Your choices may need to change with the times. When did you open your first IRA? When did you buy your life insurance policy? Was it back in the Eighties? Are you still living in the same home and working at the same job as you did back then? Have your priorities changed a bit – perhaps more than a bit? While your beneficiary choices may seem obvious and rock-solid when you initially make them, time has a way of altering things. In a stretch of five or ten years, some major changes can occur in your life and they may warrant changes in your beneficiary decisions. In fact, you might want to review them annually. Here’s why: companies frequently change custodians when it comes to retirement plans and insurance policies. When a new custodian comes on board, a beneficiary designation can get lost in the paper shuffle. If you don’t have a designated beneficiary on your 401(k), the assets may go to the “default” beneficiary when you pass away, which may throw a wrench into your estate planning.

How your choices affect your loved ones. The beneficiary of your IRA, annuity, 401(k) or life insurance policy may be your spouse, your child, maybe another loved one or maybe even an institution. Naming a beneficiary helps to keep these assets out of probate when you pass away. Beneficiary designations commonly take priority over bequests made in a will or living trust. For example, if you long ago named a son or daughter who is now estranged from you as the beneficiary of your life insurance policy, he or she is in line to receive the death benefit when you die, regardless of what your will states. Beneficiary designations allow life insurance proceeds to transfer automatically to heirs; these assets do not have go through probate.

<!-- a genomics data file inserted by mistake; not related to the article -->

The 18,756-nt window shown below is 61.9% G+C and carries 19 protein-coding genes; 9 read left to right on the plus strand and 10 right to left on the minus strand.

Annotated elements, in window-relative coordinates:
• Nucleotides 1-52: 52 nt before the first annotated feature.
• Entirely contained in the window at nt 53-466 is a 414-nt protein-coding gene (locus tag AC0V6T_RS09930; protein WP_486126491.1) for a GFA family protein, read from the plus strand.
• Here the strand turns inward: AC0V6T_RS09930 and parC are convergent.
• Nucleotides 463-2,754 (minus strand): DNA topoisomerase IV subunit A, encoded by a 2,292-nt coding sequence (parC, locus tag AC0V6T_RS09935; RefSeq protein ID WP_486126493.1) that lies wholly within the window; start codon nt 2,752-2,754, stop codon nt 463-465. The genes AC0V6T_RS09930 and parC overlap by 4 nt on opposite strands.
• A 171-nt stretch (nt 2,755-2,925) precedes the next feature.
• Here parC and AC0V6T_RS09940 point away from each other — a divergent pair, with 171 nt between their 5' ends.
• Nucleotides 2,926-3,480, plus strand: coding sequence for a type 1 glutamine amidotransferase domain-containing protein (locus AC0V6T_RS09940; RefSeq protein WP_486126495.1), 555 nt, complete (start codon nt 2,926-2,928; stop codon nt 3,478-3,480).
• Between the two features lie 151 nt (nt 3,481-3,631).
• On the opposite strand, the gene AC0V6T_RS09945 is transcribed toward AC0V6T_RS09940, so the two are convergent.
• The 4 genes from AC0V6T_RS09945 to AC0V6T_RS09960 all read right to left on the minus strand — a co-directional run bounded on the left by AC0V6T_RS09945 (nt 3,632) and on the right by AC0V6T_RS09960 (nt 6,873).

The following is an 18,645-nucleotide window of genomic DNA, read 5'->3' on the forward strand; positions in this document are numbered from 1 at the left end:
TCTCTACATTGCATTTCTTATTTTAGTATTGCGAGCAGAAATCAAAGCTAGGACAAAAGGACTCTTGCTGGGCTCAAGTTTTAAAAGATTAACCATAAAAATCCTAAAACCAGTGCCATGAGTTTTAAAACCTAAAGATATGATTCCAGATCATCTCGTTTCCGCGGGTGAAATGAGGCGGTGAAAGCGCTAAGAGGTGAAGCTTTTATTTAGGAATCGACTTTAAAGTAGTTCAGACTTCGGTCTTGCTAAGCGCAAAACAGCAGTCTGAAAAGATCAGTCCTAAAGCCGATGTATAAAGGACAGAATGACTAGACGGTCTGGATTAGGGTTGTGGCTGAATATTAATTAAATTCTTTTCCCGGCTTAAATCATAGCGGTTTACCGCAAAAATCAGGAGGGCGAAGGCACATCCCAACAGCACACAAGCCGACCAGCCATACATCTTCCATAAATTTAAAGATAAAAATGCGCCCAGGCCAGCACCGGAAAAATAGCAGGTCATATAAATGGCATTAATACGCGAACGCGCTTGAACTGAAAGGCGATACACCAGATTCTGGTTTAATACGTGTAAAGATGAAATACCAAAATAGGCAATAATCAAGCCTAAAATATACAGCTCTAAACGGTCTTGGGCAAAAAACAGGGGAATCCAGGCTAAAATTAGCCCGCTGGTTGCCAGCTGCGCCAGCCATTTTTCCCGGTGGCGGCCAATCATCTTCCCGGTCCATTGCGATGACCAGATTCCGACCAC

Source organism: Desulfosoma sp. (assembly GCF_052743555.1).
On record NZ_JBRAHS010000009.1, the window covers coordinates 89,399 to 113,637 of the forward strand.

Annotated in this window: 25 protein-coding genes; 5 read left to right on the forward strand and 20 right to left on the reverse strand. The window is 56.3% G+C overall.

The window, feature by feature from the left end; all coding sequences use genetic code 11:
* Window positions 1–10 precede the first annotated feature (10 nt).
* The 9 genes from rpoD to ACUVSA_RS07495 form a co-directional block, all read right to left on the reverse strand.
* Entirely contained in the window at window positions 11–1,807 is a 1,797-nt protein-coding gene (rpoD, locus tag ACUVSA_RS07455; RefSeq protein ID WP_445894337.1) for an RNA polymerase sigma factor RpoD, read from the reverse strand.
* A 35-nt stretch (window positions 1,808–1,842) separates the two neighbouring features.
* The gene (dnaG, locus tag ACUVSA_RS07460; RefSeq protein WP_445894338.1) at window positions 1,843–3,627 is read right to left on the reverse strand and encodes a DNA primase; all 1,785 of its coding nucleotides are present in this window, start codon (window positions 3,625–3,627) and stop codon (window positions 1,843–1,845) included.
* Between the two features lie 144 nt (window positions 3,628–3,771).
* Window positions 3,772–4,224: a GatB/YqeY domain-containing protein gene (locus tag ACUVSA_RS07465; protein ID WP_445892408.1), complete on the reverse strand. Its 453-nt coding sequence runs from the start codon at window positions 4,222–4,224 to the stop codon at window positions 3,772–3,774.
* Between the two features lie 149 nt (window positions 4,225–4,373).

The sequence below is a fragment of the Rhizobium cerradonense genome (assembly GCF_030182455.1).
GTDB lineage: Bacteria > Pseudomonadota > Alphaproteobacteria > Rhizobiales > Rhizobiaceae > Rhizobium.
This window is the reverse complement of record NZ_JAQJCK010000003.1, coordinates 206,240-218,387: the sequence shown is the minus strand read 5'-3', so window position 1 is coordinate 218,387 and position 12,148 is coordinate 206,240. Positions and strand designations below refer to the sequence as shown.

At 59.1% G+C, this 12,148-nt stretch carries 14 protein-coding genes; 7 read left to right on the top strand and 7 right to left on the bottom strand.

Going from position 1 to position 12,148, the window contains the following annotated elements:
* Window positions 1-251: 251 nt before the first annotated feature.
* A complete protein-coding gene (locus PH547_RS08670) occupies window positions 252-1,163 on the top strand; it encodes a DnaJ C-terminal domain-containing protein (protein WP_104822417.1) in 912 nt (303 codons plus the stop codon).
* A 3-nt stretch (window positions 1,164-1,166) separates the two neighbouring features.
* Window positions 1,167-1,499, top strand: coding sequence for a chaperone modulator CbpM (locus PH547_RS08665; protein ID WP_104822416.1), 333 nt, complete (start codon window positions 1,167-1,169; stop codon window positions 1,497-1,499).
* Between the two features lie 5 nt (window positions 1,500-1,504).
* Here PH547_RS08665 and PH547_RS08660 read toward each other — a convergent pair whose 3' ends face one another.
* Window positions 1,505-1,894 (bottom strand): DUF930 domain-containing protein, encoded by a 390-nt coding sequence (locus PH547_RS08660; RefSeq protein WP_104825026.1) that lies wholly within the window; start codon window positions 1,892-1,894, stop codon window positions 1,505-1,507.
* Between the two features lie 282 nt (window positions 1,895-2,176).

You may have even chosen the “smartest financial mind” in your family as your beneficiary, thinking that he or she has the knowledge to carry out your financial wishes in the event of your death. But what if this person passes away before you do? What if you change your mind about the way you want your assets distributed, and are unable to communicate your intentions in time? And what if he or she inherits tax problems as a result of receiving your assets?

How your choices affect your estate. Virtually any inheritance carries a tax consequence. (Of course, through careful estate planning, you can try to defer or even eliminate that consequence.) If you are naming your spouse as your beneficiary, the tax consequences are less thorny. Assets you inherit from your spouse aren’t subject to estate tax, as long as you are a U.S. citizen.